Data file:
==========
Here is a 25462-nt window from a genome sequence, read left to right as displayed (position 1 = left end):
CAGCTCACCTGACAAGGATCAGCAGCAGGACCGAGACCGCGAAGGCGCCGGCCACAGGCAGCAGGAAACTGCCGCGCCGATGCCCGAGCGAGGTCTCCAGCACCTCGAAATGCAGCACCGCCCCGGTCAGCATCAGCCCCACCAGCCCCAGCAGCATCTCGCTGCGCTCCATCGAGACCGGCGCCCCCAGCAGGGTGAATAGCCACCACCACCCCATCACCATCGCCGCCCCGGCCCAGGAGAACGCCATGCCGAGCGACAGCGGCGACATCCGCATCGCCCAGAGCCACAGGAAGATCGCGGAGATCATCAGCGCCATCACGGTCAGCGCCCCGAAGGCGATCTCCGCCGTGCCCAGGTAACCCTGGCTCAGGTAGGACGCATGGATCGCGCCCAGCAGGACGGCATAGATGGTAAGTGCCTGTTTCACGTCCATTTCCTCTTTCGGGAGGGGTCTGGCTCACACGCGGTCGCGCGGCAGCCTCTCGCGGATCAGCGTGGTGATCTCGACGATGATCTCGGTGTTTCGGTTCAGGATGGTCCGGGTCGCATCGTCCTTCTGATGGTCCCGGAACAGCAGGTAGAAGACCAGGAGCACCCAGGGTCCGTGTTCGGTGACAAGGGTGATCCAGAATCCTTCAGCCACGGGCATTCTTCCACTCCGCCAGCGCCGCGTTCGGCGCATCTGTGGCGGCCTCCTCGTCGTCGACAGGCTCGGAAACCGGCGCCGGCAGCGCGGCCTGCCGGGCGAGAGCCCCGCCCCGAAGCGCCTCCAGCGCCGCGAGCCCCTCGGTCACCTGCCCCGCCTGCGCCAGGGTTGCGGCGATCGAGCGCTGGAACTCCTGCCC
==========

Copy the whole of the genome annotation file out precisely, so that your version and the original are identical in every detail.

Here is a 25462-nt window from a genome sequence, read left to right as displayed (position 1 = left end):
CAGCTCACCTGACAAGGATCAGCAGCAGGACCGAGACCGCGAAGGCGCCGGCCACAGGCAGCAGGAAACTGCCGCGCCGATGCCCGAGCGAGGTCTCCAGCACCTCGAAATGCAGCACCGCCCCGGTCAGCATCAGCCCCACCAGCCCCAGCAGCATCTCGCTGCGCTCCATCGAGACCGGCGCCCCCAGCAGGGTGAATAGCCACCACCACCCCATCACCATCGCCGCCCCGGCCCAGGAGAACGCCATGCCGAGCGACAGCGGCGACATCCGCATCGCCCAGAGCCACAGGAAGATCGCGGAGATCATCAGCGCCATCACGGTCAGCGCCCCGAAGGCGATCTCCGCCGTGCCCAGGTAACCCTGGCTCAGGTAGGACGCATGGATCGCGCCCAGCAGGACGGCATAGATGGTAAGTGCCTGTTTCACGTCCATTTCCTCTTTCGGGAGGGGTCTGGCTCACACGCGGTCGCGCGGCAGCCTCTCGCGGATCAGCGTGGTGATCTCGACGATGATCTCGGTGTTTCGGTTCAGGATGGTCCGGGTCGCATCGTCCTTCTGATGGTCCCGGAACAGCAGGTAGAAGACCAGGAGCACCCAGGGTCCGTGTTCGGTGACAAGGGTGATCCAGAATCCTTCAGCCACGGGCATTCTTCCACTCCGCCAGCGCCGCGTTCGGCGCATCTGTGGCGGCCTCCTCGTCGTCGACAGGCTCGGAAACCGGCGCCGGCAGCGCGGCCTGCCGGGCGAGAGCCCCGCCCCGAAGCGCCTCCAGCGCCGCGAGCCCCTCGGTCACCTGCCCCGCCTGCGCCAGGGTTGCGGCGATCGAGCGCTGGAACTCCTGCCC